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  • Place of origin:

    England (made)

  • Date:

    1600-25 (made)

  • Artist/Maker:


  • Materials and Techniques:

    Linen, embroidered with silk and metal thread, and spangles

  • Museum number:


  • Gallery location:

    In Storage

Stylised red and white roses were the central symbol of the 16th century Tudor dynasty. Columbine flower was sometimes seen to signify sorrow. By the early 17th century however, it is uncertain whether such decoration would have had a specific symbolic purpose. It is more likely that the rose and columbine on this jacket, together with the other flowers, are part of the commonplace fashionable floral motifs of the time, when botanical picture books were popular and used frequently as design inspiration. The botanical features include honeysuckle,pansies, carnations, foxgloves, borage, strawberries, cornflowers, rosehips, thistles, columbine and vineleaves. There are also pea-pods which include small silver-gilt thread peas, around all of which there are small birds, bees and worms.

Silver-gilt thread scrolls around the design, and along with small metal spangles (the 17th century term for sequins), would have caught the light, adding to the beautiful detail of this jacket.

Physical description

Embroidered in silk and silver-gilt thread on linen, mainly in chain and plaited braid stitches, with buttonholing. The jacket is decorated with circular coiling stems in gold terminating in a variety of flowers, with occasional birds, caterpillars and butterflies on the stems.

Place of Origin

England (made)


1600-25 (made)



Materials and Techniques

Linen, embroidered with silk and metal thread, and spangles


Height: 68 cm, Width: 126 cm unmounted

Historical context note

Stylised red and white roses had been central to sixteenth century Tudor dynastic symbolism. Their role as emblems also developed to represent marriage, fecundity and motherhood - the red rose symbolised childbirth and the white rose a mother's milk. Columbine was sometimes seen to signfiy sorrow due to its often dark purple appearance whilst in a catholic cultural context seven columbine flower-heads could be used to represent the seven sorrows of Mary as well as being symbols for the Holy Spirit. In this case seven flowers would represent the seven gifts of the Holy Spirit: power, riches, widom, might, honour, glory and blessing. By the early seventeenth century it is uncertain whether such decoration would have had a specific symbolic purpose. It is is more likely that the rose and columbine on this jacket, together with the other flowers, which include honeysuckle, irises or lilies, daisies and pansies are the commonplace fashionable floral motiifs of a woman adorning herself in the maner of a modern Flora. Nevertheless they may still have subtle emblematic intent with overtones of classical and pastoral imagery.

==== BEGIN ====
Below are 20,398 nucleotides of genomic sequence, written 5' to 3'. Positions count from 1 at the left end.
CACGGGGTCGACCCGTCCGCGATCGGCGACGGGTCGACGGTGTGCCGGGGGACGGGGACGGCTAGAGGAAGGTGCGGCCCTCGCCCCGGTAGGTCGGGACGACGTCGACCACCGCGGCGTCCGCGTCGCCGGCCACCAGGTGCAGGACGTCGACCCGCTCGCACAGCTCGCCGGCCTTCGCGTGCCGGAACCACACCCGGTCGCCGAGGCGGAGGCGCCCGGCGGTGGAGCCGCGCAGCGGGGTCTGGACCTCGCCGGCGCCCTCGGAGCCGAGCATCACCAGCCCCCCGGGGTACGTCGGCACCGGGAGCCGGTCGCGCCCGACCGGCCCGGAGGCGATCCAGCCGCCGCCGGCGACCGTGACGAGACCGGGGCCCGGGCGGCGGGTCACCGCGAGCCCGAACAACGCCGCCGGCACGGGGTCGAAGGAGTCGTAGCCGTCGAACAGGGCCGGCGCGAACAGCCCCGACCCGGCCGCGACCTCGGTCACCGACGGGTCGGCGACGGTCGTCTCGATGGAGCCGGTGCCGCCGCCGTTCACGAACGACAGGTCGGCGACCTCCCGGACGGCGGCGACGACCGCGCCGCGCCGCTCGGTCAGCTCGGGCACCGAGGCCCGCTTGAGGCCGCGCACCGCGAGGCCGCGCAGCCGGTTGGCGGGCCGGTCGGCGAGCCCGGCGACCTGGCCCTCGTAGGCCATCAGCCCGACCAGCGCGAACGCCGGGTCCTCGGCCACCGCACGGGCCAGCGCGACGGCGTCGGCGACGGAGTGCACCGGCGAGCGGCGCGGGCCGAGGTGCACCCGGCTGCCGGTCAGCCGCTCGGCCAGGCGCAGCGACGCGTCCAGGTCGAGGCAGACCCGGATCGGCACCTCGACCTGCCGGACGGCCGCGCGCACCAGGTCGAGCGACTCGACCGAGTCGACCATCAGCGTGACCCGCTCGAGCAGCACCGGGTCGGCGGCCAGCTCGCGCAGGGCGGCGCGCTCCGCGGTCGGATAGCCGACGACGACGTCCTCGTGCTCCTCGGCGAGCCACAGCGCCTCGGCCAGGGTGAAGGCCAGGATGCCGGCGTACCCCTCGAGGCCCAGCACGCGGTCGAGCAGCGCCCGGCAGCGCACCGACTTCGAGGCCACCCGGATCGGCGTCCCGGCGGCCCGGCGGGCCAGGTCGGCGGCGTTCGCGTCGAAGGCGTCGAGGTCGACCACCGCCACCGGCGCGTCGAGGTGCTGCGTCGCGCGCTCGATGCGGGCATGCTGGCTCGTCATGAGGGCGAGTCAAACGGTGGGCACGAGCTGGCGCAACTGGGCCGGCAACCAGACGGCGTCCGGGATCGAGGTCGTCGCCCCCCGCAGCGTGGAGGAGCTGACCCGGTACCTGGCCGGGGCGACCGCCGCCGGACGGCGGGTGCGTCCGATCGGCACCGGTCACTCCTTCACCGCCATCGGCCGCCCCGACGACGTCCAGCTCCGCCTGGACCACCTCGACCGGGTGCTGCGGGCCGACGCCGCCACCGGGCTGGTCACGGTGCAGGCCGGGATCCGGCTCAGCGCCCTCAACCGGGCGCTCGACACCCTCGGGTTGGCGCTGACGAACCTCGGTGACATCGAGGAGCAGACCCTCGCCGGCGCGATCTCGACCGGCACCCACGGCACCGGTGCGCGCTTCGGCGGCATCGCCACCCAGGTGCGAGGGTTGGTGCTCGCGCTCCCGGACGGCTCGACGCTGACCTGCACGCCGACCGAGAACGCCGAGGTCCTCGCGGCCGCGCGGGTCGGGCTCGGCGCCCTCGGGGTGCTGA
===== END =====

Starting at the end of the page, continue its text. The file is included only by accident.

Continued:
Descriptive line

F, embroidered linen, 1620c, English; Coloured silks metal flowers birds natural ground

Bibliographic References (Citation, Note/Abstract, NAL no)

John Lea Nevinson, Catalogue of English Domestic Embroidery of the Sixteenth & Seventeenth Centuries, Victoria and Albert Museum, Department of Textiles, London: HMSO, 1938, p.78
Avril Hart and Susan North, Historical Fashion in Detail: the 17th and 18th centuries, V&A Publications, 1998, p.148 & 149

Labels and date

Treasures of the Royal Courts: Tudors, Stuarts and the Russian Tsars label text:

Woman’s jacket

The clothing of aristocratic and royal women was decorated with embroidery. Female courtiers wore a linen jacket like this one when dressing informally. Lavishly embroidered with precious metal thread, it demonstrates the wealth of its wearer, and also celebrates the natural world.

Linen, embroidered with silk and metal thread and spangles
V&A 1359-1900 []


Linen; Silk; Gold thread



Subjects depicted

Plants; Bees; Birds; Flowers


Embroidery; Fashion; Clothing; Europeana Fashion Project


Textiles and Fashion Collection

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